The Latest: Oklahoma City Thunder requires proof of vaccine
OKLAHOMA CITY — Fans of the NBA’s Oklahoma City Thunder will be required to provide proof of a COVID-19 vaccination or a negative coronavirus test to attend games in person, the team announced Tuesday.
“As we continue to face serious health challenges from COVID-19, we must remain committed to protecting the health and safety of our community,” Thunder Chairman Clay Bennett said.
The policy will be in effect for the first 12 games of the preseason and continuing into the start of the regular season.
The Oklahoma State Department of Health on Tuesday reported 484 new virus cases and a seven-day average of 1,834 new cases daily, down from a seven-day average of 2,114 new daily cases one week ago.
The number of hospitalizations has declined from a three-day average of nearly 1,600 on Sept. 1 to 1,327 on Tuesday, according to the health department, which announced a virtual career day on Sept. 29 in an effort to hire 70 nurses statewide.
MORE ON THE PANDEMIC:
— Johnson & Johnson: Booster dose provides strong response
— China keeps virus at bay, at high cost, ahead of Olympics
— U.S. ramping up rapid COVID-19 tests for home, school
— Q&A: America’s new COVID-19 rules for international travel
— See AP coverage at https://apnews.com/hub/coronavirus-pandemic
HERE’S WHAT ELSE IS HAPPENING:
NEW YORK — A new study of Texas prison inmates provides more evidence that coronavirus can spread even in groups where most people are vaccinated.
A COVID-19 outbreak at a federal prison in July and August infected 172 male inmates in two prison housing units, according to a Centers for Disease Control and Prevention report released Tuesday.
About 80% of the inmates in the units had been vaccinated. More than 90% of the unvaccinated inmates wound up being infected, as did 70% of the fully vaccinated prisoners.
Severe illness, however, was more common among the unvaccinated. The hospitalization rate was almost 10 times higher for them compared with those who got the shots.
It echoes research into a July outbreak in Provincetown, Massachusetts, where several hundred people were infected — about three-quarters of whom were fully vaccinated.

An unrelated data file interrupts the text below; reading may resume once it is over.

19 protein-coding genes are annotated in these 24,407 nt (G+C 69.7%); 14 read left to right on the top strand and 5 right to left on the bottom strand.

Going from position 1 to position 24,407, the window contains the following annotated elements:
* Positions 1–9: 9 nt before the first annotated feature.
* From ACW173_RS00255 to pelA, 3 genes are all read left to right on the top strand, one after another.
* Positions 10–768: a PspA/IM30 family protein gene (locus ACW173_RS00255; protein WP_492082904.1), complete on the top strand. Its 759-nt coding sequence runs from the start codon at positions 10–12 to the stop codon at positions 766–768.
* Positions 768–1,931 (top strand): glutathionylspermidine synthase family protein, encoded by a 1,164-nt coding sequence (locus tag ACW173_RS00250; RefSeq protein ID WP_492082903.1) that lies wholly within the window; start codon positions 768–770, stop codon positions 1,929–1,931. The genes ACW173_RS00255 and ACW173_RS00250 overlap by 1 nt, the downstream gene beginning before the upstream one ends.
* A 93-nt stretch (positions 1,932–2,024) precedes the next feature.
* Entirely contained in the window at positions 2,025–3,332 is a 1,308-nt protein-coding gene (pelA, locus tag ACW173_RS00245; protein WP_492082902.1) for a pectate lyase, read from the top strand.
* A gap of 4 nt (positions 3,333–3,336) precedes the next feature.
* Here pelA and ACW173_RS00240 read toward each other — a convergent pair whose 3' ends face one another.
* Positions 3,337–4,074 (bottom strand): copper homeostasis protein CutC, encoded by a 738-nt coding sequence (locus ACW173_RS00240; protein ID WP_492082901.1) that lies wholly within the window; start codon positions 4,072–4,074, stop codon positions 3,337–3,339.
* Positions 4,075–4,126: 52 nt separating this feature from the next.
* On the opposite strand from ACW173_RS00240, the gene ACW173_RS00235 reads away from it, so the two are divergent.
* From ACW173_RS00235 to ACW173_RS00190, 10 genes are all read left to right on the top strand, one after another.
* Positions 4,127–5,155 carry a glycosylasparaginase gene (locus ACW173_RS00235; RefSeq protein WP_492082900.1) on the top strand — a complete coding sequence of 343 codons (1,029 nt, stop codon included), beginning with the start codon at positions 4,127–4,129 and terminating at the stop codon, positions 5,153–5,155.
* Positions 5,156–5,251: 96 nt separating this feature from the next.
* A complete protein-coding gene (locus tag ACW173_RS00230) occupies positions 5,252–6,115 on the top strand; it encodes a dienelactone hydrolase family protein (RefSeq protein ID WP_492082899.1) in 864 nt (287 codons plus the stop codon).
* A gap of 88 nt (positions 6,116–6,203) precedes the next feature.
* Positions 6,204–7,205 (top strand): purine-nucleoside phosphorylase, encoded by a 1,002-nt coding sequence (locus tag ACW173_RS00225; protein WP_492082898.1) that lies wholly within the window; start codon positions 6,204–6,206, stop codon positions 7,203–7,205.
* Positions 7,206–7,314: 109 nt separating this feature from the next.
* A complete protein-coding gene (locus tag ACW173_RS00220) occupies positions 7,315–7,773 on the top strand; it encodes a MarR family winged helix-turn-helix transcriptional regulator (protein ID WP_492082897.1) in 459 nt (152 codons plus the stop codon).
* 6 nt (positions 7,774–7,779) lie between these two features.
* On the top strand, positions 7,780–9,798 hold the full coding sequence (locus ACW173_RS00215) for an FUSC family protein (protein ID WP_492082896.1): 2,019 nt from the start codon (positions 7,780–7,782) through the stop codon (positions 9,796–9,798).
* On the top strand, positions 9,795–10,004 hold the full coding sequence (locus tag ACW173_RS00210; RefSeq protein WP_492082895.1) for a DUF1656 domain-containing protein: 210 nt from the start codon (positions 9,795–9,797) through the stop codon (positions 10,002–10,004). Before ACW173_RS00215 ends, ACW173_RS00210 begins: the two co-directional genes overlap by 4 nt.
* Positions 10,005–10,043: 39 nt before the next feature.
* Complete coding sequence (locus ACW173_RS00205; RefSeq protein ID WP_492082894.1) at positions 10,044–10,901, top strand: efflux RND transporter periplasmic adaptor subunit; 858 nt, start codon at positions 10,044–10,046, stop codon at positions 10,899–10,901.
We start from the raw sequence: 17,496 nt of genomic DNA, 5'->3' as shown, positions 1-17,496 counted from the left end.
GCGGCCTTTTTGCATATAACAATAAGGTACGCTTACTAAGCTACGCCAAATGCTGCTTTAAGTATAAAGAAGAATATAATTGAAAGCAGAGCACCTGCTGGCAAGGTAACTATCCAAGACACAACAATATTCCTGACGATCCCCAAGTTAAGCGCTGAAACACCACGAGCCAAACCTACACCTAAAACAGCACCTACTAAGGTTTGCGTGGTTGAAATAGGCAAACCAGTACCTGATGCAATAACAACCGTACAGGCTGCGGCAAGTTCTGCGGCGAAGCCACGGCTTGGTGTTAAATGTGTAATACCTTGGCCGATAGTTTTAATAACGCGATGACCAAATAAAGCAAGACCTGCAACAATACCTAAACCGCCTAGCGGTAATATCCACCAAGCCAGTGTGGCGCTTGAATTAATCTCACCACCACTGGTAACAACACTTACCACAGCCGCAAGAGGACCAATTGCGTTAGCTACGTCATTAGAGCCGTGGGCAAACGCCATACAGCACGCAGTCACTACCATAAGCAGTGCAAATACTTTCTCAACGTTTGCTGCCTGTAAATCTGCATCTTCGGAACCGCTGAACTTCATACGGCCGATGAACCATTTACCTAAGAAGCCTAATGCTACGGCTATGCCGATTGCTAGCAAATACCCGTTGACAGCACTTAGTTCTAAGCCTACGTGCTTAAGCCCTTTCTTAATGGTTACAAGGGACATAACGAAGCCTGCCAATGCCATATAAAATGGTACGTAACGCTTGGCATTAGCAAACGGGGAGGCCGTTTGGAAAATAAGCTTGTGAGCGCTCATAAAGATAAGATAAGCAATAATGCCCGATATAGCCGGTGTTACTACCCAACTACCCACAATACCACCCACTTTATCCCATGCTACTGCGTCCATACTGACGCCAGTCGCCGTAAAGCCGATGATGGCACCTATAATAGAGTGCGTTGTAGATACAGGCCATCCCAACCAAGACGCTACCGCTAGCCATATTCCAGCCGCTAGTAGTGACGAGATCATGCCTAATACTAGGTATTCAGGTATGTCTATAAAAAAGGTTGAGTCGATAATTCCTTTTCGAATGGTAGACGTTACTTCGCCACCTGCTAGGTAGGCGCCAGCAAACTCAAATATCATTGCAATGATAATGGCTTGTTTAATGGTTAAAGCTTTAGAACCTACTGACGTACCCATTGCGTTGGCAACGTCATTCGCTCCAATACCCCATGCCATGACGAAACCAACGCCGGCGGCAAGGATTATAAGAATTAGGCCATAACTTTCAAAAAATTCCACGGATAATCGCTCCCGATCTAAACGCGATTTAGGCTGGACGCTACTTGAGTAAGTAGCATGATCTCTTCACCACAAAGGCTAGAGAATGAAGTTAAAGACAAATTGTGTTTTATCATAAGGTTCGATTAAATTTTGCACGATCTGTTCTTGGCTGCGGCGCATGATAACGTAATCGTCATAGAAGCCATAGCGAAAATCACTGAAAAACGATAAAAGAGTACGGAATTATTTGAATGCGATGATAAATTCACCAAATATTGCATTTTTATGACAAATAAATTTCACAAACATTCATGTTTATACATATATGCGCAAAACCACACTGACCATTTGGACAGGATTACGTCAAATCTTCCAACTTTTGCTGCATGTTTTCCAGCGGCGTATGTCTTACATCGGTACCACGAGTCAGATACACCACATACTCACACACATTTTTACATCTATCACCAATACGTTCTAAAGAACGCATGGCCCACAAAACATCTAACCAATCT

Such reports have prompted a renewed push by health officials for even vaccinated people to wear masks and take other precautions. They believe the delta variant, a version of coronavirus that spreads more easily, and possibly waning immunity may be playing a role.
The authors did not identify the prison, but media reports in July detailed a similar-sized outbreak at the federal prison in Texarkana.
SEATTLE — Seattle Mayor Jenny Durkan said Tuesday the city’s eviction moratoriums will remain in place through Jan. 15, 2022, rather than expiring at the end of September.
The Seattle Times reports Durkan extended the moratoriums with an executive order. She cited the spread of COVID-19’s delta variant and an ongoing effort to distribute rent assistance to tenants who are behind on their payments.
As many as 60,000 Seattle-area residents are in households with rental debt, according to a survey last month.
Seattle’s moratoriums on most residential evictions and some commercial evictions have been extended six times since they were established in March 2020.
The city’s moratoriums apply to residential, nonprofit and small-business tenants, with small businesses defined as those with 50 or fewer employees.
Most evictions are prohibited for those tenants, including evictions for nonpayment of rent, though tenants remain legally obligated to pay rent and can accumulate
COLUMBUS, Ohio — Gov. Mike DeWine on Tuesday painted a picture of a very different pandemic than the one Ohio saw in the fall of last year at the peak.
The data now shows younger patients being hospitalized and put on ventilators in nearly every corner of the state. From September 5 through September 11. data shows 230 Ohioans 39 years of age and younger were admitted to the hospital.
“This is the highest number of admissions for COVID in this age group during the entire pandemic, even higher than during the winter surge levels when no one was vaccinated,” DeWine told reporters during a press briefing.
The overwhelming majority, around 97%, of hospitalization are among patients who have not been vaccinated. Preliminary data also shows the death rate among the unvaccinated, younger patients is also hitting record highs.
The seven-day rolling average of daily new cases in Ohio has also risen over the past two weeks from 6,022 new cases per day on Sept. 5 to 6,844 new cases per day on Sept. 19, according to data from Johns Hopkins University.